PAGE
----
The 1930’s in Europe proved to be a time of great uncertainty, fear and tenacity for countries like that of Germany, Britain and France. Post- 1930’s sparked ignite a wildfire that would have the whole world question morality, justice and the meaning of war. But what sparked this horrific war can be accounted to the relationship between Germany and Britain just a few years before World War II began. During this precursor war stage, Britain and Germany exhibited this awkward, victimization relationship that can only be understood as an “Appeasement Period” of World War II. As most historians classify this relationship today as an appeasement relationship between Germany and Britain; where Germany bullied Britain into cowering in fear, and allowing Germany to dominating nations such as Austria and Poland. Germany is regarded as the aggressor that shut down any means of retaliation from Britain, and bullied Britain to allowing Germany to wreak havoc all over Europe without any consequence.
Therefore, the classic reasoning behind the start of World War II, was that the only country that could stop Germany’s world domination (Britain in this case) caught a case of the anxiety jitters and chose to hide in fear of Hitler and his nation than to brace for war and fight. However, this traditional reasoning is challenged by Norrin M. Ripsman and Jack S. Levy in the article, “Wishful Thinking or Buying Time? The Logic of British Appeasement in the 1930’s” where the two authors find intelligent and sound reasoning as to why Britain chose to avoid war with Germany at first. Ripsman and Levy believe that Britain initially avoided war and appeased Germany in order to upgrade their military defenses and impr...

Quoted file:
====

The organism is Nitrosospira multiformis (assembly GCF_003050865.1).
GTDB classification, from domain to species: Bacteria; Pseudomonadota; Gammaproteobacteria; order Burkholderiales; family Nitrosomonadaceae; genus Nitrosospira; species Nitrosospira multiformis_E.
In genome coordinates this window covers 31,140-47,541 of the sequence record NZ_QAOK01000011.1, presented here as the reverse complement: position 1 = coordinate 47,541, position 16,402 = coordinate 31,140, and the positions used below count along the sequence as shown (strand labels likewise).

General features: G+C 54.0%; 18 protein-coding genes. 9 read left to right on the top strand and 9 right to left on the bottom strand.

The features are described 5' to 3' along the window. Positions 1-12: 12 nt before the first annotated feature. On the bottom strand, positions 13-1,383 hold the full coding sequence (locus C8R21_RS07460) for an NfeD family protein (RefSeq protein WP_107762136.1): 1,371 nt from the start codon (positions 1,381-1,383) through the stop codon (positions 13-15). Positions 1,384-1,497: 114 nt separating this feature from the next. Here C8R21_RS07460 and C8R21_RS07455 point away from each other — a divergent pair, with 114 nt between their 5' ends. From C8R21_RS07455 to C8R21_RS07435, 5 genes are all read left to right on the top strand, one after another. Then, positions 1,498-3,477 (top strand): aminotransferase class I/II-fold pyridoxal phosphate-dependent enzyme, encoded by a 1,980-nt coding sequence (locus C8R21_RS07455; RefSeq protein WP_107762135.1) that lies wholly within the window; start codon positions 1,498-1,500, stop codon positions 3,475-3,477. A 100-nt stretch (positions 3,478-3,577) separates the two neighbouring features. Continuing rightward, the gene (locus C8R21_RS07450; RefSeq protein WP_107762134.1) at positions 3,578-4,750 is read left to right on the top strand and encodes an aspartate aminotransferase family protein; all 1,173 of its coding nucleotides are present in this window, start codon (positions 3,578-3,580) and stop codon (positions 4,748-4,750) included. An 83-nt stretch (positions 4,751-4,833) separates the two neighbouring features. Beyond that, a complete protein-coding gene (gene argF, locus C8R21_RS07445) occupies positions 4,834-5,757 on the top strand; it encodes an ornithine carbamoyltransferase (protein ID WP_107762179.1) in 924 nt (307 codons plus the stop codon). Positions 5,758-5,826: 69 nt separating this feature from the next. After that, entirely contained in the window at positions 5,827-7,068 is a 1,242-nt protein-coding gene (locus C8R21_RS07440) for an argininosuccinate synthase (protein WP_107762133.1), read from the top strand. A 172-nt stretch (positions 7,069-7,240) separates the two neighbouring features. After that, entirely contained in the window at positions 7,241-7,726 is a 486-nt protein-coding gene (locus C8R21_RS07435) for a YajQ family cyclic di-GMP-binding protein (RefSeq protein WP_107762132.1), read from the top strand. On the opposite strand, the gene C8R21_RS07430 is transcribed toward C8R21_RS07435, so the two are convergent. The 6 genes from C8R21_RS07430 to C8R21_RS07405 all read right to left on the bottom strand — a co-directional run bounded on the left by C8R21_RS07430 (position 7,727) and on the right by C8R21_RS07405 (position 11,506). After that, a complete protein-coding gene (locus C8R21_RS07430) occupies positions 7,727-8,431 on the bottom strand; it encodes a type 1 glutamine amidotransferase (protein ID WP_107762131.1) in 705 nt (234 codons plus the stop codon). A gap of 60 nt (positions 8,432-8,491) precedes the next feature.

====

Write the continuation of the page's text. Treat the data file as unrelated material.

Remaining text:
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...traditional views, and find the correct evidence to support their theory. Barros sticks to the traditional ideas and just subtlety complements Ripsman and Levy’s theory by giving some sort of support but then scrutinizing it. Taking an immense risk as Ripsman and Levy did in their article proves their confidence in their argument and how it can be justified with evidence and intelligent reasoning. With the given evidence, and reputable authorship, Ripsman and Levy make their argument of British appeasement to seem more sound and reasonable than Barros and co. Therefore, in order to understand the British appeasement of Germany in the 1930’s, one must not always stick to traditionalist ideas, but expand their critical thinking to external reasoning and evidence to prove that the British were not cowering but cunningly were planning a war that Germany could not fight.
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